Author

Fabiola Negron

Director of Food Safety

FSMA Compliance for Food Storage Facilities

Jul 12, 2022

The Food Safety Modernization Act (FSMA) was enacted on January 4, 2011, affecting every step of the food supply chain, and shifting the focus from reacting to food safety crises to preventing them.

Generally, foreign and domestic facilities that manufacture, process, pack, or hold food for human consumption in the United States must register with FDA and are subject to FSMA requirements, specifically the Preventive Controls Rule for Human Food unless an exemption applies.  This rule dictates the requirements for Current Good Manufacturing Practice (CGMPs), the Food Safety Plan and Supply Chain Program.

The CGMPs were updated and changed from guidelines to binding requirements under FSMA. The rule also requires that a Preventive Controls Qualified Individual (PCQI) must develop or oversee the development and implementation of a facility’s food safety system.

Facilities that engage solely in the holding or storage of unexposed food, are exempt from certain requirements.

Get assistance with your Food Safety Plan today

Registrar Corp’s PCQI Food Safety Specialists can develop an FDA-compliant Food Safety Plan for your products. We can also dispatch a Food Safety Specialist to your facility to perform a Mock Inspection to help you better prepare for an FDA inspection.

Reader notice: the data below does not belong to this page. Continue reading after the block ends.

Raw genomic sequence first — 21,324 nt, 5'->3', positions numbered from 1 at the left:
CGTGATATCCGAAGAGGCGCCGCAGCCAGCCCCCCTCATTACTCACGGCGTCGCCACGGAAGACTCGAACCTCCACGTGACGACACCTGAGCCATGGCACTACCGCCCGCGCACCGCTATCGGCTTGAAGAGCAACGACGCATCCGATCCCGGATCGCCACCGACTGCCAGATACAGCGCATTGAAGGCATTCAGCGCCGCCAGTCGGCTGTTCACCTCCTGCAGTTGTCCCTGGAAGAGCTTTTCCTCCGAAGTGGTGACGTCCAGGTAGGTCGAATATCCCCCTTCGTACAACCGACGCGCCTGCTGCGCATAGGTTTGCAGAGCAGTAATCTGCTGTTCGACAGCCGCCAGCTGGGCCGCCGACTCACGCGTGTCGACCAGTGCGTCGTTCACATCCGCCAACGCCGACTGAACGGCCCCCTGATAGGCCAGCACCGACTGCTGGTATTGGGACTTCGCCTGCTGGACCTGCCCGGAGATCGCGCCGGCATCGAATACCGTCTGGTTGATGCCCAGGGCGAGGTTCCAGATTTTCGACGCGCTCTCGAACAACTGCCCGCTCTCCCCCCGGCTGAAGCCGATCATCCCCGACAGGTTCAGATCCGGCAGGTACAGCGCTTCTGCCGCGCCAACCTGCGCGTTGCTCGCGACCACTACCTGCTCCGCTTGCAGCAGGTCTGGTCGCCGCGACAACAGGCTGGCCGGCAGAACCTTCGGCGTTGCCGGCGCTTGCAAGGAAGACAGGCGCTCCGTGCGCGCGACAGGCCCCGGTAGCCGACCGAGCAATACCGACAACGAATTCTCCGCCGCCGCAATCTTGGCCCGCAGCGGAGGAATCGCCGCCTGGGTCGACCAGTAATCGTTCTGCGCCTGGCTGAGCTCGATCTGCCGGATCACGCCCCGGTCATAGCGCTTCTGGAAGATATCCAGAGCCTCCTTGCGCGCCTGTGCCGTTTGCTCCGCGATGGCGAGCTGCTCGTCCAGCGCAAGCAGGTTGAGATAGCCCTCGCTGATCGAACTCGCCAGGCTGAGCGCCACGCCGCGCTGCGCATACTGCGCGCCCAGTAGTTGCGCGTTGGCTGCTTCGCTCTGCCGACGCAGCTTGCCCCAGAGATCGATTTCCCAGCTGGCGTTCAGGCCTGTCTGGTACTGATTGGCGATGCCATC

For more information, call us at +1-757-224-0177, email us at info@registrarcorp.com or chat with a Regulatory Advisor 24-hours a day at www.registrarcorp.com/livechat.

Get Assistance

Keep reading for an overview of how FSMA applies to food facilities, including those that solely engage in the storage of unexposed food.

CGMPs

All food facilities must follow the CGMPs. As mentioned above, FSMA updated the CGMPs. Previously, the CGMPs were found in 21 CFR 110 but the “new” CGMPs are now under 21 CFR 117 Subpart B. Given new challenges, technological advancements, and changes in the food processing industry it was necessary to re-assess and modify the CGMP requirements.

The CGMPs address the basic elements for handling food under sanitary conditions and to prevent its contamination and adulteration. Implementing proper CGMPs provides a solid foundation for an effective food safety system. Areas addressed under the CGMPs include but are not limited to:

  • Personnel hygienic practices and training
  • The conditions and maintenance of the plant and grounds including equipment and utensils
  • The safety of the water used for production and for cleaning
  • Sanitation principles and practices to maintain cleanliness and prevent contamination and allergen cross-contact
  • Proper storage of raw materials and foods to prevent their contamination or the proliferation of microorganisms, among others.

One of the main issues addressed by FSMA under the CGMPs is the need for personnel training. Training is critical to implementing an effective food safety system. A facility is required to have qualified employees who have the education, training and/or experience or a combination thereof to perform their assigned duties. Not complying with CGMPs account for most of the observations during FDA food facility inspections.